The implications of this national identity reach into every aspect of Tibet, socio-political relations, economics, as well as all aspects of human geography. This shared nationalism affects the way Tibetans use space, generate income, create self perceptions, change cultural traditions, and the way local groups create a sense of place. In this landscape of economic change, political control, and marginalized people the commodification of place is key to understanding the adapting culture. Tourism, commodification, and souvenirs are growing areas of scholarship that can be used to understand this immensely complicated region. In Lhasa, the Barkhor (a one kilometer path circling the Jokhang temple) is one such market with no fewer than 250 shops selling religious paraphernalia amongst other objects (listed on page 15) . The path, roughly 50 feet wide at parts, is able to accommodate crowds of people . On either side of the path store fronts create a nearly impervious wall of commerce. Several types of vendors can be found each with a specific clientele in mind. The tourist, pilgrim, or local resident can find what there looking for here. At one stop a tourists may be able to buy a cheap hat and then at the shop next door pick up a handmade Buddha statue. Most shops are very similar in size and inventory. Souvenir shops could be limited to shops that sell small trinkets such as jewelry and art, but in the case of this study stores selling Buddhist-related consumables and of a reasonable size for tourist consumption are included as “tourist shops”. In regards to the souvenir, Healy states, “a more appropriate synonymous term is ‘tourist merchandise’, referring to objects intended to be purchased on site and carried home” (1994). Though there are more shops now than in pre-tourist Lhasa (<1978) the practice of buying souvenirs is not a new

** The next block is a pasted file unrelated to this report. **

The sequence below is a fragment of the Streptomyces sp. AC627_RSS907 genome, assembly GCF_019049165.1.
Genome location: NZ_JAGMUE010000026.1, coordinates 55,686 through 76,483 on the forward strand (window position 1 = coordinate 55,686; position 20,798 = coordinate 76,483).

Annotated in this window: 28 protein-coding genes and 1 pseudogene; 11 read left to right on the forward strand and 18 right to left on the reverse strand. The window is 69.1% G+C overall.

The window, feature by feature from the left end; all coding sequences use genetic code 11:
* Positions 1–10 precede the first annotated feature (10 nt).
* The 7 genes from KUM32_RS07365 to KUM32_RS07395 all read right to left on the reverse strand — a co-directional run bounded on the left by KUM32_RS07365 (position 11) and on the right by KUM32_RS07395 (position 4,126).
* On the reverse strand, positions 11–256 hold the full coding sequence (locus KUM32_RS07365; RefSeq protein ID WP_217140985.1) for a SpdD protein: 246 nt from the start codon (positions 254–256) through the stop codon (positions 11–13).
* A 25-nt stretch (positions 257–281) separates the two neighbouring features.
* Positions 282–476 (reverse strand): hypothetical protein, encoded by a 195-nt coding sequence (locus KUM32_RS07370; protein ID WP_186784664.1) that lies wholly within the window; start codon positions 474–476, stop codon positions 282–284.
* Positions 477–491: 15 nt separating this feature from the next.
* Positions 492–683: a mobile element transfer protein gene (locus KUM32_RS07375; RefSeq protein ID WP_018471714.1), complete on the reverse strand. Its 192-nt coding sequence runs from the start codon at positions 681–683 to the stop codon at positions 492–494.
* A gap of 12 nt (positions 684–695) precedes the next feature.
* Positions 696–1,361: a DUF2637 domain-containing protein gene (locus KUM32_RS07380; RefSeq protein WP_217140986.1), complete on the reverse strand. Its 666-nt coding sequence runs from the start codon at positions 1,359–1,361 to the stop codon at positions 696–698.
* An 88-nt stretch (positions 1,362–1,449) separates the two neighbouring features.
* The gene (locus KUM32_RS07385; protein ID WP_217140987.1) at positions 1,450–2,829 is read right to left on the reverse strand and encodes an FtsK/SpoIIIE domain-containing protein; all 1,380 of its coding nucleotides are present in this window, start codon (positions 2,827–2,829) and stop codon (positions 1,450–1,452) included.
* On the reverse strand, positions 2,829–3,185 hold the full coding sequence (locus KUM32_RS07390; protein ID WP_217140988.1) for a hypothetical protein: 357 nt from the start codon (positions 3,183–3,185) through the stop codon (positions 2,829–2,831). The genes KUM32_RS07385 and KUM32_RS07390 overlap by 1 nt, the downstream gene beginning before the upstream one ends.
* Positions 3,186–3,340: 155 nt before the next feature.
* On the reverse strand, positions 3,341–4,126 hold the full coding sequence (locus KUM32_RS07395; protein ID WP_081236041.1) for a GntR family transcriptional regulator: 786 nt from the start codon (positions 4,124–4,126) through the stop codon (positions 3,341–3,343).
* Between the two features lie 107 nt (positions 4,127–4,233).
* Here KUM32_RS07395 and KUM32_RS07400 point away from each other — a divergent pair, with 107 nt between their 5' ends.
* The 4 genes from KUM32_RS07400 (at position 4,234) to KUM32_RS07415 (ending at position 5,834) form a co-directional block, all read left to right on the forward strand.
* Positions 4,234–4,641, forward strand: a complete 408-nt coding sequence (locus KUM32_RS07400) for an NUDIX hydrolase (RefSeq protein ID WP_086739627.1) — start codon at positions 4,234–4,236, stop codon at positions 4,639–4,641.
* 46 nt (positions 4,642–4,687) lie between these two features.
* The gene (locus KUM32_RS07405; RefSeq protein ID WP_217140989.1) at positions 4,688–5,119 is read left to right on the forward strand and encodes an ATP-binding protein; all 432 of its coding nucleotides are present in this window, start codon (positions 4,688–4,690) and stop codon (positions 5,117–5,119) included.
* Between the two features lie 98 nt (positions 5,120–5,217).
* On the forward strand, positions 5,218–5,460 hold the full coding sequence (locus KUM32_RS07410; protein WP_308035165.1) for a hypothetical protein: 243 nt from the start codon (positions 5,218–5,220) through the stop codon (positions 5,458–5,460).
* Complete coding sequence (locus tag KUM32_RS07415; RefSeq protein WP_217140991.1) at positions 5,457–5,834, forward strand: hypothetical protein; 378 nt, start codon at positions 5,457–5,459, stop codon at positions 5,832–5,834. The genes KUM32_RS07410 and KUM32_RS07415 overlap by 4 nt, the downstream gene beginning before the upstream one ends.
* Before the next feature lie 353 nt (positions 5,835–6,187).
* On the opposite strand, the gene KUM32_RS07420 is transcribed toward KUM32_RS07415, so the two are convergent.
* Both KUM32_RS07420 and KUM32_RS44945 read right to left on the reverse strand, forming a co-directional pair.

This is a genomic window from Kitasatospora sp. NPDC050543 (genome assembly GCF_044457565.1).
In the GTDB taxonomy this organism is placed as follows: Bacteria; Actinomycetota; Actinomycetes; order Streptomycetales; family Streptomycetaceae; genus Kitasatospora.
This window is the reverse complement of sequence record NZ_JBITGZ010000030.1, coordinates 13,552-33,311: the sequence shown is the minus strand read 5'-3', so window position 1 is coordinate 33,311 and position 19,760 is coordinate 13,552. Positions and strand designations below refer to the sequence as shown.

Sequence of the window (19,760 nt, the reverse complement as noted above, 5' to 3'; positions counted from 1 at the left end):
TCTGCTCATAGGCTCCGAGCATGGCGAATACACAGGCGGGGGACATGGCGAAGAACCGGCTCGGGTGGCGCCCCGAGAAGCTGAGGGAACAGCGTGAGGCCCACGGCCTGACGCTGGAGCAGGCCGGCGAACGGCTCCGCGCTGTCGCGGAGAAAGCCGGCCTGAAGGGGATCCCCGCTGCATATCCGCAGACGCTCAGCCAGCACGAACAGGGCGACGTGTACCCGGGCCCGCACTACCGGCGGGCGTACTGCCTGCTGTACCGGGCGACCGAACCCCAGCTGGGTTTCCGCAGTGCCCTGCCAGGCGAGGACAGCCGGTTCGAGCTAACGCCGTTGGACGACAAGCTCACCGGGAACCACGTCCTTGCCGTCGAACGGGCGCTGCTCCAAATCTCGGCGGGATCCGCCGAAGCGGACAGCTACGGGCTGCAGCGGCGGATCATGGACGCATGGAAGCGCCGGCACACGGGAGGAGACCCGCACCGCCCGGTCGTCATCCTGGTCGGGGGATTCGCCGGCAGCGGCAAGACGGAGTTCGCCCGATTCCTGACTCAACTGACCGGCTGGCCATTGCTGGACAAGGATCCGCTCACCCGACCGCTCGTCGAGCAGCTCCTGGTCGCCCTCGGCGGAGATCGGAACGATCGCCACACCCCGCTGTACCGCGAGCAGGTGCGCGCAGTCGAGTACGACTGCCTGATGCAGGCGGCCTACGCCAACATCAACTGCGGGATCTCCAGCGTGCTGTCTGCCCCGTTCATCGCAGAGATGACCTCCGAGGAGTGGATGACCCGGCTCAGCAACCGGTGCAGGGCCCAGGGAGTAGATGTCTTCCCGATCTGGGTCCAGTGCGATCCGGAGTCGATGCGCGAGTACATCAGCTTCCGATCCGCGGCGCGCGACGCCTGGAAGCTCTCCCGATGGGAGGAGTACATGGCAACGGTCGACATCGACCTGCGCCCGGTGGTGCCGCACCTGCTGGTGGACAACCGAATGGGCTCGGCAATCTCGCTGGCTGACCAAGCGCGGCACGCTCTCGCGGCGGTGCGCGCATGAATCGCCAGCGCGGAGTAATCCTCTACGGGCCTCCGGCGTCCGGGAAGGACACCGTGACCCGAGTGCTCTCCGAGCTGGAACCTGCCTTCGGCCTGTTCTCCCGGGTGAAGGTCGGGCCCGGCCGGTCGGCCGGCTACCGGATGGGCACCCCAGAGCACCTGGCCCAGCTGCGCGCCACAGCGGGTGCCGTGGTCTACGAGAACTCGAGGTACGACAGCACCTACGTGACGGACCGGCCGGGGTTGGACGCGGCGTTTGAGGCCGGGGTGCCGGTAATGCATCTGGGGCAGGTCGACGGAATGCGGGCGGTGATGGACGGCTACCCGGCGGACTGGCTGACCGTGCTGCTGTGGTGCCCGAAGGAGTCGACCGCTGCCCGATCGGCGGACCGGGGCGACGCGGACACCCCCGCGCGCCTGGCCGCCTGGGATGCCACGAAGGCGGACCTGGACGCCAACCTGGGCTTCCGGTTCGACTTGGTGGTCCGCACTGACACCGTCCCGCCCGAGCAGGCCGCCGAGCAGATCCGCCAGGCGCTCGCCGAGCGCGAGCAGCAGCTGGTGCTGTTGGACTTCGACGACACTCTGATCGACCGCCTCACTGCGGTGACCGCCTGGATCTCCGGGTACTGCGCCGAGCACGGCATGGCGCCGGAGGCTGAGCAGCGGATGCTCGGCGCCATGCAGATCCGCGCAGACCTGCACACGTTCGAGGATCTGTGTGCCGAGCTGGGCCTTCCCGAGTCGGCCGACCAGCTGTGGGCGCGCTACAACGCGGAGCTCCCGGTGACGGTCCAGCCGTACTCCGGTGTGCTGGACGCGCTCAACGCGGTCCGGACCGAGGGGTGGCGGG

9-18 addition to the marketplace here. Historic sites such as monasteries have long been places of trade and commerce. As recently as 2012, vendors would use the road area as a place to sell goods just as the shops on the side of the road do now. Due to regulations imposed by the government making it illegal to have a business on the road the vendors have been relocated to a brand new mall built from large blocks of granite. Here rows of small shops no larger than 15 square feet operate everyday, all selling nearly the same goods. One such item is the mala, a string of beads 108 in total used as a prayer aid by Buddhists. These prayer beads are the most popular and prolific object sold in this mall as well as most tourist sites. Nearly every shop including convenience stores will have a small display with malas for sale. The mala then, an object specific to , has become a symbol for Tibet as a souvenir. Governmental influence over what can be sold in souvenir shops becomes apparent as one wanders the various shops in a given tourist area. The absence of kitsch style souvenirs is plain to see as well as the similarity of goods sold by shops with different owners. In the Barkhor Supermarket in Lhasa, the same skull design bead bracelet (Figure 5) can be found at nearly every shop selling jewelry. Of the many small shops in this market only two sold refrigerator magnets with images of Tibetan landscapes, most sold jewelry or clothing. The majority, however sold very similar products including beads which most vendors said came from either or Tibet. One vendor, a Tibetan, had beads from her hometown in Tibet to sell for 500 RMB or roughly 83 USD. This was however, not the norm in the Figure 5. Skull design bead marketplace or the Barkhor. Most vendors sold what appeared to be bracelet, Lhasa. Photo by authentic beads and antiques but in truth were just cheaply author, 2014 manufactured replicas. Souvenir shops in Lhasa and surrounding monasteries have a specific and very similar retail scene. Monasteries will typically have a shop for food and beverages as well as a shop for souvenirs. Outside of Lhasa the Samye Monastery had one souvenir shop located within the monastery itself and a small amount of souvenirs sold alongside the snacks in the snack shop. The small souvenir shop located within the monastery (Figure 6) is a representation of what most tourist oriented shops look like throughout the study area. In towns that lie on the border with cultural Tibet and China the souvenirs show increased kitsch. Unlike the monastery shops and stores in Lhasa the tourist shops in these border areas sell cheaply produced Thang ka paintings, malas, beads, and even mini cartoon like figurines of Tibetan monks (Figure 7). Stuffed animal also begin to appear as well as small home decor